"Jim would still be alive if he hadn't jumped" means that Jim's death was a consequence of his jumping. "x wouldn't be a triangle if it didn't have three sides" means that x's having a three sides is a consequence its being a triangle. Lewis takes the first sentence to mean that Jim is still alive in some alternative universe where he didn't jump, and he takes the second to mean that x is a non-triangle in every alternative universe where (...)
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  16. Piotr Kulicki (2010). Minimalne empiryczne podstawy teorii bytu a modele dla logiki nazw. Roczniki Filozoficzne 58 (2):29-39.
    In the article attention is paid to the analogy between considerations concerning the number of objects that are the empirical basis for the theory of being and investigations concerning the size of the models necessary for solving formulas on the ground of calculus of names without quantifiers. In both cases a minimum of two objects appear as an answer to the question that has been posed. In explaining the noticed similarity the meaning aspect, as different from the referential aspect of (...)
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  17. Nils Kürbis (2008). Stable Harmony. In Peliš Michal (ed.), Logica Yearbook 2007.
    In this paper, I'll present a general way of "reading off" introduction/elimination rules from elimination/introduction rules, and define notions of harmony and stability on the basis of it.
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  18. Catherine Legg (2013). What is a Logical Diagram? In Sun-Joo Shin & Amirouche Moktefi (eds.), Visual Reasoning with Diagrams. Springer. 1-18.
    Robert Brandom’s expressivism argues that not all semantic content may be made fully explicit. This view connects in interesting ways with recent movements in philosophy of mathematics and logic (e.g. Brown, Shin, Giaquinto) to take diagrams seriously - as more than a mere “heuristic aid” to proof, but either proofs themselves, or irreducible components of such. However what exactly is a diagram in logic? Does this constitute a semiotic natural kind? The paper will argue that such a natural kind does (...)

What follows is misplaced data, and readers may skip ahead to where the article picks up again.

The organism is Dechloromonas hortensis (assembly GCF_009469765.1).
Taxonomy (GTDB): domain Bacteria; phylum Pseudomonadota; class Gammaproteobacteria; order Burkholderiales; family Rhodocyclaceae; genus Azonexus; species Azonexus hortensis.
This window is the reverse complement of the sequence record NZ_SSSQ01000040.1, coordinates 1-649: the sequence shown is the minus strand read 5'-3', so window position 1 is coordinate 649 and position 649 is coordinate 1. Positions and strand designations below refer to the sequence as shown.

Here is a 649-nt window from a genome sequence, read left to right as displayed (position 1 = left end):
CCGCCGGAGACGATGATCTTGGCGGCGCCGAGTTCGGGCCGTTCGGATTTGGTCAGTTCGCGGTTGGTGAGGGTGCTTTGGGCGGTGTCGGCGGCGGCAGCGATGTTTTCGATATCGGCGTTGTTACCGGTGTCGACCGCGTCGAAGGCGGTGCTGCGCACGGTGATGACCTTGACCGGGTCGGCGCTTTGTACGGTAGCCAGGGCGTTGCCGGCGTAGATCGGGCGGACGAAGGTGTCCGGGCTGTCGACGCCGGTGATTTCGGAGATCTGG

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  19. Laureano Luna (forthcoming). No Successful Infinite Regress. Logic and Logical Philosophy.
    We model infinite regress structures -not arguments- by means of ungrounded recursively defined functions in order to show that no such structure can perform the task of providing determination to the items composing it, that is, that no determination process containing an infinite regress structure is successful.
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  20. Thomas Mormann, Mathematical Aspects of Similarity and Quasi-Analysis - Order, Topology, and Sheaves.
    The concept of similarity has had a rather mixed reputation in philosophy and the sciences. On the one hand, philosophers such as Goodman and Quine emphasized the „logically repugnant“ and „insidious“ character of the concept of similarity that allegedly renders it inaccessible for a proper logical analysis. On the other hand, a philosopher such as Carnap assigned a central role to similarity in his constitutional theory. Moreover, the importance and perhaps even indispensibility of the concept of similarity for many empirical (...)
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  21. Alberto Mura (2009). Probability and the Logic of de Finetti's Trievents. In Maria Carla Galavotti (ed.), Bruno de Finetti Radical Probabilist. College Publications. 201--242.
    Today philosophical discussion on indicative conditionals is dominated by the so called Lewis Triviality Results, according to which, tehere is no binary connective '-->' (let alone truth-functional) such that the probability of p --> q equals the probability of q conditionally on p, so that P(p --> q)= P(q|p). This tenet, that suggests that conditonals lack truth-values, has been challenged in 1991 by Goodman et al. who show that using a suitable three-valued logic the above equation may be restored. In (...)